Industry Voices—Blaber: Time to kick ‘Good Times’ delusion to the curb

Geoff Blaber

It can be hard to suddenly change mentality and a pre-set way of thinking. We’re conditioned to like consistency, and for all the talk of “disruption” in our industry it takes time to deliver. Disruption is more a steady process of iteration than a sudden and dramatic event.

I say this because we’re observing an alarming trend whereby some in the technology industry (and beyond) seem to be operating in a different reality. They’re still living and thinking in 4Q19 rather than 2Q20. This might seem a strange observation but despite the headlines, the IMF predicting recession and continual revision of growth forecasts, there are some which seem to be viewing it as an event that is external to them.

Whilst we are all experiencing the direct effects of coronavirus on daily life, an alarming number don’t seem to be drawing the parallel with what this could mean for their business and ultimately their ability to pay the bills. Unfortunately, the same was true as the virus started to spread. Despite the warnings and grave reports from China, Italy and Spain, people in the U.S. attended Mardi Gras and spent spring break on Miami Beach as if nothing had changed.

Around the world we’re all seeing closed businesses, rising unemployment figures and a graph that the New York Times struggled to fit on a single page. But for whatever reason, for some, the dots aren’t being connected. I’ve read reports about how the situation could be a boon for virtual reality over the next few months. I get the theory around escapism, but thinking that folks will splash out on headsets to play Beat Saber when they can’t make the next mortgage payment is devoid of reality.

Not all can remember what happened when the dot com bubble burst or the financial crisis of 2008. Others weren’t old enough to have experienced it. Others are still on the sugar high of the last decade. Even as pensions and investments decline, the “Good Times Delusion” means some are finding it hard to equate these factors with their own business and circumstances. It’s been that long since we’ve seen this kind of financial and economic turmoil that those who aren’t among the first wave to be affected are numb to the potential consequences.

A similar phenomenon was evident at MWC 2009 following the financial crisis at the end of 2008. It was as if nothing had happened, but reality bit hard later that year with widespread forecast revisions and layoffs. What we’re seeing is arguably a classic lag of sentiment going into recession which will probably lag again as we re-emerge on the other side. This isn’t to say that blind optimism is universal – France’s Bouygues is temporarily reducing its workforce by 20%, for example.  

I don’t want to be seen as overly pessimistic. The hope is that this is a short term jolt to the system from which the economy sees a swift V-shaped recovery. This isn’t the structural economic downturn of 2008. But this could also prove to be more of U or even L shaped recovery. I’m not an economist so it’s not for me to determine where we’re heading, but these scenarios have all played a role in our forecast revisions.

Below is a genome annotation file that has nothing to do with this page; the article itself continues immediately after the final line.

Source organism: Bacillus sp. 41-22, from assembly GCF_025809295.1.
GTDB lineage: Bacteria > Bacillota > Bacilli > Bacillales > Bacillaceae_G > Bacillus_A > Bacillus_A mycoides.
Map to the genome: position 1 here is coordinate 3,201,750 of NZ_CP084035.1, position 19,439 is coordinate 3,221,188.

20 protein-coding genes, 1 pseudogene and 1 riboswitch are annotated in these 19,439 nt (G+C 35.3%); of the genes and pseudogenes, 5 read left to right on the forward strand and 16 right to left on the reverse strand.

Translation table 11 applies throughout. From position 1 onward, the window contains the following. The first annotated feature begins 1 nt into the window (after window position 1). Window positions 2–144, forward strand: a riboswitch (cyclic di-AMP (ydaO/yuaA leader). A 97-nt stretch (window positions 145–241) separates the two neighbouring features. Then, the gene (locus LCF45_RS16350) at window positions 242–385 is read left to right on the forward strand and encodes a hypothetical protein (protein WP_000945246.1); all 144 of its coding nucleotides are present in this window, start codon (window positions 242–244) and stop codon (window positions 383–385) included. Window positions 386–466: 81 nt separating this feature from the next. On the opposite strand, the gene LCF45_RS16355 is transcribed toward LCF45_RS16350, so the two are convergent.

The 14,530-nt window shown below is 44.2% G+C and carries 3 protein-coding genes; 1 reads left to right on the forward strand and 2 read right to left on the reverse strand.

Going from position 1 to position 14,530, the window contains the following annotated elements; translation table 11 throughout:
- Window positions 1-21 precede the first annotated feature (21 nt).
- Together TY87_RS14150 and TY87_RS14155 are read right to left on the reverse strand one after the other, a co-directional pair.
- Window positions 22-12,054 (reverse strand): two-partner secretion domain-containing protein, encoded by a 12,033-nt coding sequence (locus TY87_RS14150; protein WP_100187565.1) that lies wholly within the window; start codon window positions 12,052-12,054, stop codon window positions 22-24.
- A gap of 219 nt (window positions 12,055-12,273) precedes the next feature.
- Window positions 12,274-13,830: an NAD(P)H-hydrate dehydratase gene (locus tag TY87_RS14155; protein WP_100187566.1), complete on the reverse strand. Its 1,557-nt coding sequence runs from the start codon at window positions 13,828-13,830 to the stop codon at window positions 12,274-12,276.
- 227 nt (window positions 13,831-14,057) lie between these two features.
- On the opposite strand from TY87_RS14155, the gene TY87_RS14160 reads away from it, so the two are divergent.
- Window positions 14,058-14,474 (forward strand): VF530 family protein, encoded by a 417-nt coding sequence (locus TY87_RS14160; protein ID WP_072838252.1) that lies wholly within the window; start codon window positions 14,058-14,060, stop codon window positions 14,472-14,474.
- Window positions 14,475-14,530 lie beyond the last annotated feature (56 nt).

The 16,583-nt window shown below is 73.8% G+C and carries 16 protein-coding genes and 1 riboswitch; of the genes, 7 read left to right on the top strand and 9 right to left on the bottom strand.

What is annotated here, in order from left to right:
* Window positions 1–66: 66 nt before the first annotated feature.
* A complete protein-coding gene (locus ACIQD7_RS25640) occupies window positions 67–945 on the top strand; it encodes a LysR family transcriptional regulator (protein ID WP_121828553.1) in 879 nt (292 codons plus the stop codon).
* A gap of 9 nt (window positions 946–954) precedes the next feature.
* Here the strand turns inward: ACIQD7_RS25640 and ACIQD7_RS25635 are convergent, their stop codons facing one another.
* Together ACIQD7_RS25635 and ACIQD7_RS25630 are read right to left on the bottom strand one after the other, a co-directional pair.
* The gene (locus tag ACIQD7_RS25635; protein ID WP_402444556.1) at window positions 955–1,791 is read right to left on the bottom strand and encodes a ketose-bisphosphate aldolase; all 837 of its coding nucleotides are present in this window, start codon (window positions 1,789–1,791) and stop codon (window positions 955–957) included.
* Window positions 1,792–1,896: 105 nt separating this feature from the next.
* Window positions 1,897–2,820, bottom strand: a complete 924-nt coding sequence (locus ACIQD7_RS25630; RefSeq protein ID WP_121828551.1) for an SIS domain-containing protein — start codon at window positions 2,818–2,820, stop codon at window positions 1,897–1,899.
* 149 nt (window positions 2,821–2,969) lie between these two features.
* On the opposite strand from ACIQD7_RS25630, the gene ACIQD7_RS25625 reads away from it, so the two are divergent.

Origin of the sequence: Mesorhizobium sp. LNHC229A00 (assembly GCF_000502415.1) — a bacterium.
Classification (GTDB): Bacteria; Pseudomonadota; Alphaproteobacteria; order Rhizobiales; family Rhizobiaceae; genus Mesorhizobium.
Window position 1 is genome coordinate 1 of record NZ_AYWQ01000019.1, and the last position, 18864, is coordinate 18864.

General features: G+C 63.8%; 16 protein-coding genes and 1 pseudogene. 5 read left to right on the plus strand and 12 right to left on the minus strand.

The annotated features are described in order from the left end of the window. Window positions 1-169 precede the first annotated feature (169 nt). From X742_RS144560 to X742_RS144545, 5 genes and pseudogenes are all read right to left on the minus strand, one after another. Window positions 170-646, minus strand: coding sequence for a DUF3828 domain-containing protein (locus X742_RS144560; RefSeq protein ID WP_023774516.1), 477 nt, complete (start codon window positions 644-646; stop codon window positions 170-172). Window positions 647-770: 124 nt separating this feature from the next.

Whatever the scenario, it won’t just be the hospitality industry and Uber drivers that are affected. If a start-up such as OneWeb - the SoftBank-backed low earth orbit satellite communications company with over $3 billion in funding - is on the rocks, you can bet that many others are going to follow, and spending is going to tighten from top to bottom of the economy.

I sincerely hope that everyone wakes up to this. Preventative measures can be taken now ahead of what is likely to worsen in the months ahead. Failure to do so is likely to compound the impact as liquidity tightens. The business news cycle will deteriorate of course, but may not be helped by 1Q20 earnings which won’t reveal the full picture. Equally others may choose to “kitchen sink” the quarter and dump every conceivable item of bad news. Either way it’s coming and I worry that some are sleep walking into a second and third quarter that should not be a nasty surprise.

Regardless of how quickly we recover I would argue that the era of growth over profit has gone. We were in the final throws of this in 2019 as the Uber and Lyft IPOs demonstrated. This downturn has closed the book on the last 11 years of growth. This doesn’t mean that a new cycle won’t be born, but it will start with a far more measured view of fundamentals and a return to the importance of the balance sheet.

Geoff Blaber is vice president of research for the Americas at CCS Insight. Based in California, Blaber heads CCS Insight’s Americas business and supports the range of clients located in this territory. Blaber's research focus spans a broad spectrum of mobility and technology, including the lead role in semiconductors. He is a well-known member of the analyst community and provides regular commentary to leading news organizations such as Reuters, the Financial Times and The Economist. You can follow him on Twitter @geoffblaber.

"Industry Voices" are opinion columns written by outside contributors—often industry experts or analysts—who are invited to the conversation by Fierce staff. They do not represent the opinions of Fierce.